The Gaps

Tiki has ways to manage most of the situations already. However, there is a significant disconnection with the needs of a custom application. Profiles can be used to define most of the content that has to be created. However, in a development environment that requires multiple small increments and continuous development, the way profiles are structured do not allow this to be done easily, because re-applying profiles only works in certain situations.


Profile dependencies are meant to automatically install multiple profiles without worrying about the precise sequence. However, this does not apply too well when a large amount of profiles are used as individual recipes. Most importantly because it is not always clear which one is the latest one that needs to be installed.

Profiles also live in a repository that is separate from version control, adding to the management burden.

Minor changes could be made to let profiles be more suitable for this use case:

  1. Allow profiles to be defined on the local filesystem rather than pulled from a remote repository. This could also be useful to package Tiki's featured profiles.
  2. Let the database patch system install profiles, making sure the installation configuration is up-to-date with the code, without additional human intervention.

Ad-Hoc Changes

Version control mechanisms allow for development environments to synchronize and the subsequent environments such as staging and production to be updated easily and repeatedly. However, the changes have to be managed and serialized in a way that will support these properties. Tiki’s interface encourages users to make changes. It is very easy to add an additional field to a tracker if the need arises.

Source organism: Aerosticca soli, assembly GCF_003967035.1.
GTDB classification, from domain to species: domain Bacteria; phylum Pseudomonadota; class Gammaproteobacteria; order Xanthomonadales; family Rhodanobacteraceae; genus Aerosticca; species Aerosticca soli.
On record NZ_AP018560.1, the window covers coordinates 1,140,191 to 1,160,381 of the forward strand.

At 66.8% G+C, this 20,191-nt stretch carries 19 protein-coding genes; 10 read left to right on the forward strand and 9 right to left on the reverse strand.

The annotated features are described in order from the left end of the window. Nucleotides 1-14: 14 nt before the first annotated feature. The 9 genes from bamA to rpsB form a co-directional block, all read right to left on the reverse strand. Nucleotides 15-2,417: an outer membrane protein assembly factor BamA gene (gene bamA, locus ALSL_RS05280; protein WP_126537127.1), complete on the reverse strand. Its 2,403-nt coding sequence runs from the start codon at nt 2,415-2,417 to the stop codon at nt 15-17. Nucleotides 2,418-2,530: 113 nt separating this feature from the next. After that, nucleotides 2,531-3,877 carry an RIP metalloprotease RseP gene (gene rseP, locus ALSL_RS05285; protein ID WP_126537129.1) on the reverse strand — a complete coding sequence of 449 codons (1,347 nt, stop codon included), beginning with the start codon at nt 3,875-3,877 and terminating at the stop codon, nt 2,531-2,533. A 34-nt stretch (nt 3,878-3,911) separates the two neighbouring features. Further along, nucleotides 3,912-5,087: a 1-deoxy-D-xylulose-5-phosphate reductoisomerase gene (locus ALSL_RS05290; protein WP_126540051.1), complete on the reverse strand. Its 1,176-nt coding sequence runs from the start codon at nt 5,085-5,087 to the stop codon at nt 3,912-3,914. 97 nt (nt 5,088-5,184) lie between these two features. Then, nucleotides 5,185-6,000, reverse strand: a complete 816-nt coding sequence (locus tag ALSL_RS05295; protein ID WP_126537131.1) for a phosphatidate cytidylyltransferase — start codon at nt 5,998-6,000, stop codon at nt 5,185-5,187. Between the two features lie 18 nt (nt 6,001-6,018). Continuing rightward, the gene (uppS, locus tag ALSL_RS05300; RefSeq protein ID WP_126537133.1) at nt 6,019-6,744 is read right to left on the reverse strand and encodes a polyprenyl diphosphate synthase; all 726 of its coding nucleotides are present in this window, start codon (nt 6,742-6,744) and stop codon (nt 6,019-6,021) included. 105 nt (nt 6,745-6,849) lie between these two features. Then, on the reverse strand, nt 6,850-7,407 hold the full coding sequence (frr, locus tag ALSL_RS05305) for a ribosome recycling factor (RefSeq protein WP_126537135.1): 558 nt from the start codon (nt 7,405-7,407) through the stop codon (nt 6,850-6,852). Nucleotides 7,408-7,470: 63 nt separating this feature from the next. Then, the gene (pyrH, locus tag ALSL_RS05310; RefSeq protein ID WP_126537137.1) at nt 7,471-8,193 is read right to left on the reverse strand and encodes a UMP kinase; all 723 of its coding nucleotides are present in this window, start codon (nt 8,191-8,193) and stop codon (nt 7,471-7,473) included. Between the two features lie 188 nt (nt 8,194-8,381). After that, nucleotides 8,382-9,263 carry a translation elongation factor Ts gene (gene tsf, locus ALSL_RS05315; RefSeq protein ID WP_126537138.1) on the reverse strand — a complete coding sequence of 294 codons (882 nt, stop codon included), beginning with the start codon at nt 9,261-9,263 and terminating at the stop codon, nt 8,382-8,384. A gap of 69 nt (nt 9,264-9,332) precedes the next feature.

Content changes are expected and these should have no impact, except perhaps for revealing performance issues that need to be resolved through development. When changes are made to the configuration in a production environment, identifying those changes can be challenging. In some cases, it can be determined that the change does not impact development in any way and does not need to be tracked further. However, in other cases, the change will need to be reflected in development environments for the layouts to be updated or other changes that may be required.

The action log can be used to see when the changes were performed. Improvements would be required to help identify the relevant changes. However, digging through logs is a time-consuming task that may leave some important changes unseen.

Ideally, changes made in production would be communicated and tracked properly. It is correct for users to change the application to their needs, but without proper tracking when introduced, those changes will simply cause conflicts later on when an update is made affecting those areas. Resolving conflicts close to introduction, while the purpose is still clear, is always less time consuming.

A typical path from development looks like this:

  1. Patch is developed in the development branch.
  2. Patch is tested by updating an other development environment.
  3. Production branch is updated from master.
  4. Staging environment is updated and tested. Depending on how “fresh” the staging environment is, it may be worth it to update it with a database copy from production.
  5. Production is updated.

A change can either be made during development and pushed to production, or made in production and then replicated in development. Either way, the changes need to be tracked for environments to be kept in sync. Handing the changes from development allows for better testing cycles and impact analysis. This adds to the time to delivery. An intermediate way is to perform the change in the production branch in version control and to deploy it. The merging process would then bring it back to production.

Performing the change directly in production will invariably cause a conflict if it is subsequently added in development. This could be avoided by marking the patch as applied in production before updating to the latest development environment.

The update process would look like this: